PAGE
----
I'm definitely not saying that you could just stick anyone in a head coach job and expect similar results to Norv Turner. I'm merely saying that most coaching changes are probably like-for-like exchanges. Combine this with the fact that very often when teams make coaching changes, they pull from the same rotating pool of coaches and coordinators that are always mentioned for job openings. Why would you expect a coach to be wildly successful at the Raiders if he wasn't wildly successful at the Jets?
Making matters even worse, we don't actually have a measure of talent / skill / whatever (that's what we're trying to get at here!), but even if we did, we probably would observe a lot of Peter Principle at work. When successful offensive or defensive coordinators are recruited to be a head coach at a (likely losing) team, they are required to use an entirely different set of skills than what made them successful in their previous position.
It's pretty obvious that teams that change coaches don't do so randomly. Many of these things are completely unrelated to the coach as a person, but may have been related to his hiring and firing. These are often pointed to as the "culture" of organizations, a sponge that soaks up a lot of variance. In reality, it could be many things -- the way the owner treats the GM, the way contracts are structured, the quality of scouting, etc.
In other words, there is some unobserved variable that is causing both the team's success and the coach's hiring and firing. Many social sciences call these "omitted variables" or "confounding variables" and economists call this problem endogeneity. This introduces bias into our estimates of the effects of coaching because we think we've controlled for all relevant variables related to the coaching change and success, but we haven't.
Of course, there are lots of other more mundane explanations -- reversion to the mean being a notable one. Teams that have especially bad years may fire their coach, but teams having especially bad years are more likely to have slightly less bad years the next year, coaching change or not. Don't forget the Hawthorne Effect either.
So what do we do about it? There aren't easy answers, but more simple regressions are definitely not the solution. Thinking hard about causal inference is the bread and butter of econometrics. I see two possible approaches here (and definitely read Chris Blattman for thinking about when each is appropriate).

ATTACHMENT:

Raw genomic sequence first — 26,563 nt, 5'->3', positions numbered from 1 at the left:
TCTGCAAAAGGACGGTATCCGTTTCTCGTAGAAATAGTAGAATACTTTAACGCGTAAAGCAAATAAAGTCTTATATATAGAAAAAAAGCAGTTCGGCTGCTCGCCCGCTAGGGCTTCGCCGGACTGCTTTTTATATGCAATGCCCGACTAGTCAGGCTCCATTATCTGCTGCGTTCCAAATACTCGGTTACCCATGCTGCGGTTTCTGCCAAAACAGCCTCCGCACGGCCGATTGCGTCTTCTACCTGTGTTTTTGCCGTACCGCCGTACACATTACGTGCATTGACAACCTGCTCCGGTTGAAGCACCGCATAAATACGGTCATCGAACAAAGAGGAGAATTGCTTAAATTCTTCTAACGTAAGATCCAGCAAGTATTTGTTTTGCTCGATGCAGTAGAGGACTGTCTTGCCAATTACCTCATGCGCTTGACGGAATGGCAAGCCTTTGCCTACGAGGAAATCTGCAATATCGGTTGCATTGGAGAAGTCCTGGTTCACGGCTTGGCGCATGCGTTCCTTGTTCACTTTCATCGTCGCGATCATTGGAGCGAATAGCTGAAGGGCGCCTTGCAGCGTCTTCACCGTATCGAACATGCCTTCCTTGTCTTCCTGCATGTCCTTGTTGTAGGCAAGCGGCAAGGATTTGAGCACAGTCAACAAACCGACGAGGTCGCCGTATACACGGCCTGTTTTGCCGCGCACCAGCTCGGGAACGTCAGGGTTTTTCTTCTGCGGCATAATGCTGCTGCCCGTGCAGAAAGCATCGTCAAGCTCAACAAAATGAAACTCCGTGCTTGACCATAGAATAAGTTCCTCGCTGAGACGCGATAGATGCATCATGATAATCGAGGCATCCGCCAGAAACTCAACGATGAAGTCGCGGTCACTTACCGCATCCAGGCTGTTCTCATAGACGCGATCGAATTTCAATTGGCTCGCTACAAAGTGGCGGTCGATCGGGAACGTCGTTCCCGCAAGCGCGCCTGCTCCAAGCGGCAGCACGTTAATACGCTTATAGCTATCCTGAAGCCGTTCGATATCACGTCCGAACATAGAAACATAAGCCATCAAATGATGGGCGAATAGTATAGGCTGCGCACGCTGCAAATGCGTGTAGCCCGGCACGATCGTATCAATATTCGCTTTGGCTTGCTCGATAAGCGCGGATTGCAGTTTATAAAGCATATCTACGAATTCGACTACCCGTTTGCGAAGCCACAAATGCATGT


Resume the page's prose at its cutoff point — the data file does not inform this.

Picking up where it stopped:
Experiments. The gold standard for establishing causation is a randomized experiment, meaning randomly change coaches in a way that is uncorrelated with the measure of success. Obviously this is a non-starter.
Instrumental variables. The first solution is to find an instrument for the effect of coaching changes. An instrument is some variable that affects our outcome only through its effects on the causal variable of interest. This is a really tricky topic to think about, and I recommend reading through some examples to ge ta grip on it. Much of the "Freakonomics" movement in economics revolved around finding clever instruments (such as rainfall) to solve tricky causal problems.
Matching. Another approach is to use matching methods, which involves pairing all of your observations up to find the most similar pairs on all of your other independent variables except the one of interest (a coaching change). You then estimate the causal impact of that change by looking at mean differences in success between the pairs. This does not solve endogeneity, however.
Natural experiments. Sometimes "nature" presents us with an experiment such as expansion, unexpected retirements or deaths, and so on. In these cases, we observe a coaching change (the treatment) in a way that is (hopefully) uncorrelated with the outcome. Unfortunately, these are few and far between, which puts us back in the underpowered scenario due to small sample sizes. So, when your grandkids are analyzing this question, maybe we'll have enough data (doubtful).
As you can see, the cards are basically stacked against being able to precisely estimate the "true" effect of a coaching change. This doesn't mean we should stop trying! It just means we need to be more creative and perhaps a bit more sophisticated in how we try to answer the question.